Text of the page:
A wood-burning stove is a great way to heat a room without increasing your energy bill or using petroleum. Wood stoves provide a cozy fire from a renewable, inexpensive energy source, making them the perfect choice for the thrifty or environmentally-conscious family. For the purposes of safety, when installing a stove, be sure to observe local building and installation requirements. The instructions in this article are generalized and thus may not pertain to your unique situation. See Step 1 below to get started!

Part 1
Part 1 of 2:

Picking Out a Stove and Preparing for Installation

  1. You don't want to have to make the decision of where to put your stove as you are wheeling the 500-lb iron behemoth around on a dolly. Designate a site in your house for your stove well in advance of when you plan to buy it. Since stoves are space heaters, generally, you'll want the stove on the first floor of your house where you spend most of your time so that it can warm you effectively throughout the day. To further maximize the efficiency of your wood stove, try to pick a spot in a room with especially good insulation so that the heat from the stove is not lost through the walls or windows.
    • Keep in mind that every wood stove requires a chimney. Take this into account when choosing a spot for your stove. If you plan for your chimney to extend straight up through the roof, for instance, you may not want to pick a spot for your stove that's directly under one of your second floor's main support beams.
  2. Wood stoves can get very, very hot during use. Radiating heat from the stove can pose a hazard to nearby walls and furniture, so wood stoves generally have a specified clearance - a minimum safe distance between the stove and nearby floors and walls. Your stove clearance can depend on where you live, whether your residence's floors and walls are combustible, and the type and size of wood stove you have. If in doubt about your stove's clearance rating, contact your stove's manufacturer. This applies only if your stove is UL or CSA listed - please check the label. If not you may still be able to install it. Check if your locality allows non-listed solid-fuel appliances (this is what wood stoves are officially called). If yes then check next with your insurance company. If all is good you can install your unlisted stove according to NFPA211. This will specify all clearances.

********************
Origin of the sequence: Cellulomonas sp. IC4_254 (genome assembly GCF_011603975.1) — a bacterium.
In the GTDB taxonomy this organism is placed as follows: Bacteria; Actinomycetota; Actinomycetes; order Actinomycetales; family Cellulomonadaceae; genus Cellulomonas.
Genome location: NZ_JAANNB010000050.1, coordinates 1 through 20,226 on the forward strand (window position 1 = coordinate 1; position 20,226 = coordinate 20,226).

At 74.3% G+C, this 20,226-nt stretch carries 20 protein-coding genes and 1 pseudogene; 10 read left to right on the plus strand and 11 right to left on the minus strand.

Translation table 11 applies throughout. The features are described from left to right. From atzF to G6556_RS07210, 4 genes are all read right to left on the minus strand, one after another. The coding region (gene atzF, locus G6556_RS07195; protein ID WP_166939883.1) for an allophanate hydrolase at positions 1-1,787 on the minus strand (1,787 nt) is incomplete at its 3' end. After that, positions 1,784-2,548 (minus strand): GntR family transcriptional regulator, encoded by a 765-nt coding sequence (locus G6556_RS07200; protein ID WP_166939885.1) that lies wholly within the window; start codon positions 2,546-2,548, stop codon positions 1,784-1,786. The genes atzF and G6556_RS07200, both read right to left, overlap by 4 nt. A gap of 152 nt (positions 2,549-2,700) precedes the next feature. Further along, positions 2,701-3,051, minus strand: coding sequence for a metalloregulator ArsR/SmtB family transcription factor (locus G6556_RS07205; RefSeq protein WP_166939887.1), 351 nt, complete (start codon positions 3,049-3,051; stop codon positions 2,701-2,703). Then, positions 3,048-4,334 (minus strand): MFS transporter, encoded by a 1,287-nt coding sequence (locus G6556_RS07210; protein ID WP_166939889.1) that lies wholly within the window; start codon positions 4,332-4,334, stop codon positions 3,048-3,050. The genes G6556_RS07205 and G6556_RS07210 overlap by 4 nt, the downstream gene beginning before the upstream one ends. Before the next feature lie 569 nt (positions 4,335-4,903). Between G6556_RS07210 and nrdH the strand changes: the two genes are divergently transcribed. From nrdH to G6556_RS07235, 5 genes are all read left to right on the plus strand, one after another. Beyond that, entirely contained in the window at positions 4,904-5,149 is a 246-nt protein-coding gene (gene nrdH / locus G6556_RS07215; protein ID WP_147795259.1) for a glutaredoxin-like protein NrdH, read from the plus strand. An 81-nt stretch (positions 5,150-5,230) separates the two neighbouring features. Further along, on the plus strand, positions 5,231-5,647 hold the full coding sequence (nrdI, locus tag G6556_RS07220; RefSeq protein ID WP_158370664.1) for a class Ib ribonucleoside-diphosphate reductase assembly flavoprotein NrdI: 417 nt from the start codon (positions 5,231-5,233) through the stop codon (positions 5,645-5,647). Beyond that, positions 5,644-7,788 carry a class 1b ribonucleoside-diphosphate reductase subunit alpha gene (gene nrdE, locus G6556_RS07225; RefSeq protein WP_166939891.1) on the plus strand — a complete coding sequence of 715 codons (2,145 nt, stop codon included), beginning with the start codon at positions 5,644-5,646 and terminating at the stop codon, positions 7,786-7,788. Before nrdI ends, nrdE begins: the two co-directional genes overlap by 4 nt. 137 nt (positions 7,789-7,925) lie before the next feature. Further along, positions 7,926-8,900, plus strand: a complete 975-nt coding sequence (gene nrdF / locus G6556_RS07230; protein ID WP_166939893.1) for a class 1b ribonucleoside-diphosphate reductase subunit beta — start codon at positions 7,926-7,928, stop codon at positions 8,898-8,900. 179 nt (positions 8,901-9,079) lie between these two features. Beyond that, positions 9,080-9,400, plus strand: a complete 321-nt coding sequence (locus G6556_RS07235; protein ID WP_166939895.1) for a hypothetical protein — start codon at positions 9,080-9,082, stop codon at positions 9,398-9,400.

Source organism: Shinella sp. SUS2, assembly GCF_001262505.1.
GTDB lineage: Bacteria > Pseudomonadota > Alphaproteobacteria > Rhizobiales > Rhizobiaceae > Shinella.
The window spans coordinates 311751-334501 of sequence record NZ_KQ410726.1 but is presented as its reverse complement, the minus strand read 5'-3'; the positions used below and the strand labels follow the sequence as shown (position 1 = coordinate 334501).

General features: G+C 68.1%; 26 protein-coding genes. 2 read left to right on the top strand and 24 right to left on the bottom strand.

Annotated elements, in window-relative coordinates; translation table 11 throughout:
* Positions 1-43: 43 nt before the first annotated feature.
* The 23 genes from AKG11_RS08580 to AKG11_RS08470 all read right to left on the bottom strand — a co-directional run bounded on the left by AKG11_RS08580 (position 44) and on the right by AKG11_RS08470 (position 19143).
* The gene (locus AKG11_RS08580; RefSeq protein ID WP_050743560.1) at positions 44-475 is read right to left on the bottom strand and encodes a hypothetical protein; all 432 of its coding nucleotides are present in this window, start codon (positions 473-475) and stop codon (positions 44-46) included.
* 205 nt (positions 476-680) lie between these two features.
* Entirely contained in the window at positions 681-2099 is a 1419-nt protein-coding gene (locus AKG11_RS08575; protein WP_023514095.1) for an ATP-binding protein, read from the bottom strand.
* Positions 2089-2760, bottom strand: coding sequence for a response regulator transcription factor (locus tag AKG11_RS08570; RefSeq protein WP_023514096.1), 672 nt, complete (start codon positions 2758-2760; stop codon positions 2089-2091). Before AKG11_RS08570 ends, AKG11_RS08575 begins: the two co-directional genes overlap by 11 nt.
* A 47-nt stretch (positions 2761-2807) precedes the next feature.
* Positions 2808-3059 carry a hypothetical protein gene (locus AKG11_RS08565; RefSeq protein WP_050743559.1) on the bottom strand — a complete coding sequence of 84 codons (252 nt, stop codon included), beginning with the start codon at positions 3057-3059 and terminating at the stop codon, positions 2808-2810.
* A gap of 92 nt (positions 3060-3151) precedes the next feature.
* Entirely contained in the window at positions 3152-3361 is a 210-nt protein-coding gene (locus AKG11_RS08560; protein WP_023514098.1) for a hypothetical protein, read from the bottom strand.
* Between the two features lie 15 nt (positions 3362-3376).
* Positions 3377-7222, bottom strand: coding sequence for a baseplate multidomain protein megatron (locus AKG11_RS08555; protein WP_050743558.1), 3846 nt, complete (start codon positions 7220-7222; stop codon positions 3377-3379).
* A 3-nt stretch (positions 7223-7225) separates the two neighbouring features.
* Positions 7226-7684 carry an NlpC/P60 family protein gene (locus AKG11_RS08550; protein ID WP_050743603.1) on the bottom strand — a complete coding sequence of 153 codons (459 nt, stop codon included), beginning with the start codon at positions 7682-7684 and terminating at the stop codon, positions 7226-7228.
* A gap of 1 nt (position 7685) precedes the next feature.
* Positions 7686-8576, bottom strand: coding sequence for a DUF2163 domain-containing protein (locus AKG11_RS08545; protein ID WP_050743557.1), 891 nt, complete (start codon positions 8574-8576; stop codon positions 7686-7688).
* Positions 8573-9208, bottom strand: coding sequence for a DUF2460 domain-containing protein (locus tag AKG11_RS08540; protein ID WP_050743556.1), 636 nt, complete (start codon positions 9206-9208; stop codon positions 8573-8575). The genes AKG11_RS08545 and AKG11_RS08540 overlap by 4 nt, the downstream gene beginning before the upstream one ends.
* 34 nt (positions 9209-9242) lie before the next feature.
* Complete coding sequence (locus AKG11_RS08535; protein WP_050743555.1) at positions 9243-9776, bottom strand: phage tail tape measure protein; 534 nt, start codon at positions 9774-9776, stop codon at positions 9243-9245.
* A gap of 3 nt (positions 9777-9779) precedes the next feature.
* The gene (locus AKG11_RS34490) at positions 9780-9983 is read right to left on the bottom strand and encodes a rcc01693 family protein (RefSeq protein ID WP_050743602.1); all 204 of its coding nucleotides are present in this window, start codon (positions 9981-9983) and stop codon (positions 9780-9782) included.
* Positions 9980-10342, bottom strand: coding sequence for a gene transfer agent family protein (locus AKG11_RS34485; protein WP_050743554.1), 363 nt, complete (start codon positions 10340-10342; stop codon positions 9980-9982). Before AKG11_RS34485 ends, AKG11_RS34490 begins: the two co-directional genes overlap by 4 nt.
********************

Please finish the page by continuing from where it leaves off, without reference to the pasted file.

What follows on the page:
3. As you shop for wood stoves, be sure to check that any stove you're considering buying is properly certified as meeting criteria for safety and environmental friendliness. In the United States, the Environmental Protection Agency (EPA) certifies wood stoves as meeting certain emissions standards. The EPA regularly publishes exhaustive lists of certified wood stoves, but certified stoves should also be labeled with both a temporary paper label and a permanent metal label.